From these examples we can see that it’s not clear at all what we’re saying when we say that the human soul exists or doesn’t exist. Surely the concept of a soul exists and we can talk about it in the same way as we can discuss a hypothetical queen of the US, or a (non-existent) country between Spain and Brazil that is home to the rare pink chimpanzee and where the soil is entirely composed of ice cream. I can imagine such a place, so it must exist at least as an image in my mind. God “exists”, clearly, because religions have been the reason for endless wars in human history. Countless people have lost their lives in the service of their religion, so how can we claim that the reason that they were killed does not even exist? Something did exist, at least for them, at least as a reason, a justification for their actions and their sacrifice.
You might say that perhaps then we should distinguish between the idea of a thing and the material realisation of that thing. But this does not solve all the problems. For example, a religious person, or a Platonist, would insist that God and the Platonic Forms of things exist in a more concrete way than just as ideas in the human mind, although they might not exist as material objects. And what about human consciousness? Does this exist and in what way?
Philosophy of mind: Monism, dualism and dreaming the world
So it seems that we can distinguish at least three different ways in which we can talk about the human mind.
First, we could say that mind and body are the same thing. The mind is nothing but the functioning of our neurons, our nerve cells in the brain, and when we’re dead, we’re dead. There is no immortal soul, only this body. This would be a kind of materialist monism. Monism, as opposed to dualism, comes from the Greek “monos,” meaning single, sole, or alone. For a monist, there’s only one kind of thing in the universe, and everything is made of that one substance. In the case of the materialist monist, this would be physical matter (there are more distinctions to be made here, but let’s put them aside for the moment). If a soul is supposed to be immaterial, it couldn’t exist, according to this view.
But a monist doesn’t need to be a materialist. In an interesting reversal of this position, we could try to argue that, yes, only one substance exists, but this is not matter; it is the soul. We would then be saying that only spiritual substances exist and everything material is an illusion. This position has never been widespread, but we do find echoes of it in Plato, in Buddhism and in the idea that the world is just dreamed up by spirits or shamans (some forms of shamanism). Or even, in its most modern form, the idea that the universe we live in is just a very advanced computer simulation and that we are nothing but computer programs that some alien intelligence has created (the Simulation Argument).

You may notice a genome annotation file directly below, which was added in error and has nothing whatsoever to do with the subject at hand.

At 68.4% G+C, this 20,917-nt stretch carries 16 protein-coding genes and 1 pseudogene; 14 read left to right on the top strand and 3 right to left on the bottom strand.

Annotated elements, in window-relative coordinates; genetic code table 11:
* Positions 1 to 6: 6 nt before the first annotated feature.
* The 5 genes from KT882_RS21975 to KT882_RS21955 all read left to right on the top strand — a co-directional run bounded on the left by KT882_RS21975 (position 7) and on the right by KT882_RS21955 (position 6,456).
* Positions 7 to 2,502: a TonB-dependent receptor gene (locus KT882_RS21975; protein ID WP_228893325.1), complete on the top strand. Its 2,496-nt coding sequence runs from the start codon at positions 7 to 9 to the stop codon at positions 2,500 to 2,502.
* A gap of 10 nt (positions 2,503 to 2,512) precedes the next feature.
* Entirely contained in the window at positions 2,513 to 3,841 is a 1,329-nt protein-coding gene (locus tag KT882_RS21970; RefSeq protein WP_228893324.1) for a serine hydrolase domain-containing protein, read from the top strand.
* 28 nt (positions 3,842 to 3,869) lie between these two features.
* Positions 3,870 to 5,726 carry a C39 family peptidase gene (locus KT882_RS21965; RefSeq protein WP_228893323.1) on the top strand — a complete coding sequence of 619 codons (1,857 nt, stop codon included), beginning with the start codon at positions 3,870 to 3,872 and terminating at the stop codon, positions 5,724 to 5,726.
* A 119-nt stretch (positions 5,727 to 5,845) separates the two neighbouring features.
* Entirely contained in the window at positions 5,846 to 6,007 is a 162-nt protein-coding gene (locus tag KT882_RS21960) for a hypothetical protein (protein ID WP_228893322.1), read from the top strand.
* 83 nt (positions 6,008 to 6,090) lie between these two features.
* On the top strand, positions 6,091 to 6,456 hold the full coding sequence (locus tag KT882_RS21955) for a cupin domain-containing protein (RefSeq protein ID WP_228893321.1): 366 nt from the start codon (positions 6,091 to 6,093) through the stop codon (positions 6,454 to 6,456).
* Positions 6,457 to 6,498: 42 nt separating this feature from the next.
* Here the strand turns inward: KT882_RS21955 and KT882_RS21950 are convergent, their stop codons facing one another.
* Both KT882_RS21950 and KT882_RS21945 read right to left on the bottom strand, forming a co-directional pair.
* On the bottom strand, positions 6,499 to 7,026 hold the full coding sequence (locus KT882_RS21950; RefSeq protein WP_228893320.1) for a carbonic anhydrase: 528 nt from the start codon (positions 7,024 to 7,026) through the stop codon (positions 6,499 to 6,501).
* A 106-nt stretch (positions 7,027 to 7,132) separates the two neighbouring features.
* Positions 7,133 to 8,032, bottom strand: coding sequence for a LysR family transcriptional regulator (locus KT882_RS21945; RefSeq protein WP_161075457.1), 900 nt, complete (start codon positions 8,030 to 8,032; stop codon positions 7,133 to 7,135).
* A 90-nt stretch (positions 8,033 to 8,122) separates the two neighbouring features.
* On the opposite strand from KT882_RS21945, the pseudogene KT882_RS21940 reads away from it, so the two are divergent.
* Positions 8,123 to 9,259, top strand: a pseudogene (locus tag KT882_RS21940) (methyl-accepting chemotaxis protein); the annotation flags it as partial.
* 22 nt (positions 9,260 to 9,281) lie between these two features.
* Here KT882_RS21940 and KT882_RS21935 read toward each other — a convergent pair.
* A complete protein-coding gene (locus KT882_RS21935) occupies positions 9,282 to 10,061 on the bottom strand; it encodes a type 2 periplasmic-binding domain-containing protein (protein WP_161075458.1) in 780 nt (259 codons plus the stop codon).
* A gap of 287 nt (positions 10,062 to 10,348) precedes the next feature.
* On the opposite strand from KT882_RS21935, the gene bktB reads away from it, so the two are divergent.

On the other side of this debate, dualists would argue that there are (at least) two different kinds of things in the universe: material things and soul-like-things. These two are made of entirely different materials, and/or have entirely different properties. This is essentially what Christians believe in when they talk of the distinction between the mortal body and the immortal soul of man. The problem with this approach is that there doesn’t seem to be any way of proving or disproving the claim in a scientific way. All our science operates only on a physical level and it’s very hard to imagine what kind of experiment could possibly prove the existence of an entirely immaterial soul. Perhaps if we had really strong evidence for telepathy or the survival of consciousness after death, we would be in a stronger position to argue for a dualism like that. But so far there is little convincing evidence that such phenomena really exist. This is not to say that dualism is wrong — only that it is, at the moment, impossible to prove whether it is correct or not using the science that we have. And this is why the belief in a life after death remains exactly that: a belief that we can share or reject, but not a statement that we can scientifically prove.
Computationalism: Are we just computers?
Finally, one central question in the philosophy of mind is whether we are just computers.
Obviously, this would be based on some kind of monist understanding of the mind. But it goes further than that. The thesis that the mind is a computer would commit us to saying that everything that our minds do are just examples of computations. Language would be a kind of computation (which is plausible). Love would be a kind of computation. Abstract thought would be computation. The sense of self and of our own consciousness would also be, in the end, nothing but a computation.
This “computational theory of mind” might then also work backwards. If all the mind does is computation, then computers, which can perform computations, should be able to also do all that the mind does. A view like that would open up the possibility of having, in some near future, real computer minds and computer persons, and would perhaps force us to accept “computer rights” in the same way that we claim “human rights.”
We will go into more detail on some of these fascinating ideas in future posts, so stay tuned!